Fig. 2.6: Network Setup for Experiments

The following criteria were examined in network setup for field testing:

* Maximum distance of reception.

* Minimum height requirement of the router;

* Connection compatibility (server-router or client-router) to ensure maximum access speed.

* Server-client connection rate, and

* Supplementary devices that may be included for field testing.

Initial efforts in determining the connection between the server/client and router found that the wireless connection 802.11 b/g, which is commonly used among portable notebook owners, was compatible and convenient for the server/client and router connection. This wireless selection has two advantages over the available options in the market. First, the 802.11 b/g wireless is a common component in laptop computers. Second, this connection does not require a wired connection, which is a plus as Ethernet cables may be needed if wired connections are chosen for this server/client and router connection. Clearly, for remote installations such as rural work zone locations running extensive wires to each component would be prohibitively expensive and time-consuming, both factors being disincentives for their use. Initial observation of the preliminary field experiment showed that the connection between routers can be successfully connected up to a distance of 2 miles. The preliminary results of the testing validated the troubleshooting effort, where the signal of the routers must be clear of any large obstructions. The field testing found that the mesh networking can be successfully deployed by setting the router at designated locations .Clearly; this gave an indication that in order for a mesh network to be actually used in a remote area [17].

2.6 Advantage

The advantages of this wireless network system are described as follows:

? This technology allows the system to be created locally without having to go through a service provider;

? The connection automatically searches for alternative routes as topology changes;

? Each node (or mesh router) does not need an internet gateway, instead they share fast and reliable connection;

? The technology is easy to install and manage, and backup technology can be cooperatively deployed;

? Location of the nodes can be added, removed or relocated without the effort of traditional administration;

? This network system has low power consumption and offers redundancy when nodes get disconnected; and

? Mesh network reduces interference between clients [17].

Solar Energy

3.1 Introduction

Solar energy, radiant light and heat from the Sun, has been harnessed by humans since ancient times using a range of ever-evolving technologies. Solar radiation, along with secondary solar-powered resources such as wind and wave power, hydroelectricity and biomass, account for most of the available renewable energy on Earth. Only a minuscule fraction of the available solar energy is used.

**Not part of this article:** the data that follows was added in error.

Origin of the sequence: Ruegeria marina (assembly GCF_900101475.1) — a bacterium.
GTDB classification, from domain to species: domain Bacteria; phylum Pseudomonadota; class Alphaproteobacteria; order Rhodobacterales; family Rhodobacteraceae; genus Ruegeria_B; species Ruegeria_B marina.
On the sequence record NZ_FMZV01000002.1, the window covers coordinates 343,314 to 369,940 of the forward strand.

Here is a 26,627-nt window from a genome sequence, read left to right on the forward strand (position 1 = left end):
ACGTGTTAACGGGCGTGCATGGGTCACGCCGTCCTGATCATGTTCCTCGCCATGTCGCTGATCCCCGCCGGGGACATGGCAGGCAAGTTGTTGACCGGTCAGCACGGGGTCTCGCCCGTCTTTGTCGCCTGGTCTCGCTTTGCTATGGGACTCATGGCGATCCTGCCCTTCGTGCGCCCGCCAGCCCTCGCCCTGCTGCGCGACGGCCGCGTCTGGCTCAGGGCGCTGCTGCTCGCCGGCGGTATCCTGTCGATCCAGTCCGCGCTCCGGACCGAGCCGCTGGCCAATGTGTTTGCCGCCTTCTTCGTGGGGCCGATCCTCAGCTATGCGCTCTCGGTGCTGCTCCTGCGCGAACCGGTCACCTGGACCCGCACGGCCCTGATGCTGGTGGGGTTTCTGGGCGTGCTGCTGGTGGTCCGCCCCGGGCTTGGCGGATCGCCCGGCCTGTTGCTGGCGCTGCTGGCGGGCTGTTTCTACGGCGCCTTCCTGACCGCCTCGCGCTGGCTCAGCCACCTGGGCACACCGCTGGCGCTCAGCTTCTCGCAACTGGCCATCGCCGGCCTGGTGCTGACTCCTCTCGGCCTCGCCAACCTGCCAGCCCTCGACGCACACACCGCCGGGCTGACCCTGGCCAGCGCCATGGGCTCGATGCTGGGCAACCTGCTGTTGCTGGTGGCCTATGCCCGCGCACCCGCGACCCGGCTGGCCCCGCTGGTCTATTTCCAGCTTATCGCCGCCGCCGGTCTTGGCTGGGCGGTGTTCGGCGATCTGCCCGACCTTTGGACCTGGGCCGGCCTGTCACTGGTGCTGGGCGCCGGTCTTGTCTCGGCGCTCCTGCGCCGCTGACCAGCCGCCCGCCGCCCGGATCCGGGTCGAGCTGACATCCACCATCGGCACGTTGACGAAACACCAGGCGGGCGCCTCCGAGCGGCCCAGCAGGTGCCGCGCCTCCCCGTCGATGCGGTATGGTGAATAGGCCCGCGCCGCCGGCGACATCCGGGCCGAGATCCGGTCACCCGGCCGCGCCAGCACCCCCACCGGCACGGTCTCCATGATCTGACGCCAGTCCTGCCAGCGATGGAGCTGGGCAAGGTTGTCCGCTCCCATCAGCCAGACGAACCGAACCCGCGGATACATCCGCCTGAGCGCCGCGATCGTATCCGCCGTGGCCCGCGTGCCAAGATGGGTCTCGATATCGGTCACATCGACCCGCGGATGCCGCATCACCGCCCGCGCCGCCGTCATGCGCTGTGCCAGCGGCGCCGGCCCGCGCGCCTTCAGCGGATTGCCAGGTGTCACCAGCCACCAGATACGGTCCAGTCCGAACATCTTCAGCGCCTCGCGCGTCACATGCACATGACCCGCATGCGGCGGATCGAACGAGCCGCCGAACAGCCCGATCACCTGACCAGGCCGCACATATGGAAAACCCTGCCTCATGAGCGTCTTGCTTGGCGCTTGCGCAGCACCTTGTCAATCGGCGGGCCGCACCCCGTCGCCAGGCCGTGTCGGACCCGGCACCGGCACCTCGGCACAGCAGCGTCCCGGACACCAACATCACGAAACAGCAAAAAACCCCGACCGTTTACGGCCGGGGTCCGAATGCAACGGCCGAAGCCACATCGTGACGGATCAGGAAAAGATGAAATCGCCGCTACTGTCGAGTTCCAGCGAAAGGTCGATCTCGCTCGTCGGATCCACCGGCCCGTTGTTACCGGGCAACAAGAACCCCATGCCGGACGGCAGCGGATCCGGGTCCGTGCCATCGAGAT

Solar powered electrical generation relies on heat engines and photovoltaic. Solar energy’s uses are limited only by human ingenuity. A partial list of solar applications includes space heating and cooling through solar architecture, potable water via distillation and disinfection, day lighting, solar hot water, solar cooking, and high temperature process heat for industrial purposes. To harvest the solar energy, the most common way is to use solar panels.

Solar technologies are broadly characterized as either passive solar or active solar depending on the way they capture, convert and distribute solar energy. Active solar techniques include the use of photovoltaic panels and solar thermal collectors to harness the energy. Passive solar techniques include orienting a building to the Sun, selecting materials with favorable thermal mass or light dispersing properties, and designing spaces that naturally circulate air.

3.2 Solar Energy

Solar Energy is the generation of electricity from sunlight. This can be direct as with photo voltaics (PV), or indirect as with concentrating solar power (CSP), where the sun’s energy is focused to boil water which is then used to provide power. The solar power gained from photovoltaics can be used to eliminate the need for purchased electricity (usually electricity gained from burning fossil fuels) or, if energy gained from photovoltaics exceeds the home’s requirements, the extra electricity can be sold back to the home’s supplier of energy, typically for credit [20]. The largest solar power plants, like the 354 MW SEGS, are concentrating solar thermal plants, but recently multi-megawatt photovoltaic plants have been built. Completed in 2008, the 46 MW Moura photovoltaic power station in Portugal and the 40 MW Waldpolenz Solar Park in Germany are characteristic HI 8TH GRADE of the trend toward larger photovoltaic power stations. Much larger ones are proposed, such as the 550 MW Topaz Solar Farm, and the 600 MW Rancho Cielo Solar Farm. Solar power is a predictably intermittent energy source, meaning that whilst solar power is not available at all times, we can predict with a very good degree of accuracy when it will and will not be available. Some technologies, such as solar thermal concentrators have an element of thermal storage, such as molten salts. These store spare solar energy in the form of heat which is made available overnight or during periods that solar power is not available to produce electricity [21].